Lockdown socialism, the substance

Arnold Kling writes (my bold):

Yesterday’s post on lockdown socialism was unusual for me, in that it was not aimed at persuading someone who might disagree. Let me approach the topic by trying to make the best case for the other side.
If I were a lockdown socialist, I would argue as follows.

  1. We want people to engage in less economic activity, because we believe that will save lives.

[details omitted]

  1. Because we want everyone to comply with lockdowns, we have to make sure that they do not suffer privation. Therefore, we have to send checks to every household so that they can afford necessities, we have to make sure that people are not evicted from their homes for failure to pay rent or mortgages, we have to bail out key industries, we have to protect banks from failure, we have to make sure that hospitals obtain funds, and we have to compensate state and local governments for their expenses and the revenue shortfall that will fall on them from lower tax collections.

Assuming that this is a fair steel-man argument, here are my counter-arguments.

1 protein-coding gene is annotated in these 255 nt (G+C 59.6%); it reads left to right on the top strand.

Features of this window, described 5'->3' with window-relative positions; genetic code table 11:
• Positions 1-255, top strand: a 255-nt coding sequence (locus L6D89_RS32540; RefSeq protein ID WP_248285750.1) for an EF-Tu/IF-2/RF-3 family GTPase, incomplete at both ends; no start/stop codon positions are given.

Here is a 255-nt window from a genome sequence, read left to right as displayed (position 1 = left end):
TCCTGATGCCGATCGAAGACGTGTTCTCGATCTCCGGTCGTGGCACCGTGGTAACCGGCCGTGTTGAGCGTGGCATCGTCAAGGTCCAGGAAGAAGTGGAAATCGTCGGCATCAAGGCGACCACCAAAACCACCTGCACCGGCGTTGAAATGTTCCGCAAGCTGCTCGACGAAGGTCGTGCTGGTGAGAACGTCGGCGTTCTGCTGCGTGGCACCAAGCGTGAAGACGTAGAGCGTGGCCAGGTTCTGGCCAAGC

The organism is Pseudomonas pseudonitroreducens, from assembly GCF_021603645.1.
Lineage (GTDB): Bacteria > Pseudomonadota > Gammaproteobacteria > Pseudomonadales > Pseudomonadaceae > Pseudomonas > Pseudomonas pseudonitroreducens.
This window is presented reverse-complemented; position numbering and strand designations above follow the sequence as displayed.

I am more worried about (2) than (1). That is, we might need to continue the lockdowns, but we absolutely have to stop the socialism.

I am going to skip Kling’s argument against the lockdown and focus on his argument against “socialism”.  Here is his brief against socialism:

Even so, there will be sharp declines in some industries, notably travel, tourism, and mass-audience entertainment. That gets me to the socialism issue.

To deal with economic dislocation, what we need most is capitalism. That is, the signals from prices, profits, and losses, will get people out of patterns of trade that are no longer viable and into patterns of trade that are sustainable.

I have proposed offering loans to every household and business so that those that are still viable can resume operation. I also favor giving relief to particularly hard-hit households, provided that the relief is paid for by tax increases on the rest of us.

The socialism that I object to consists of

–rewarding people and businesses who do not build up reserves during good times.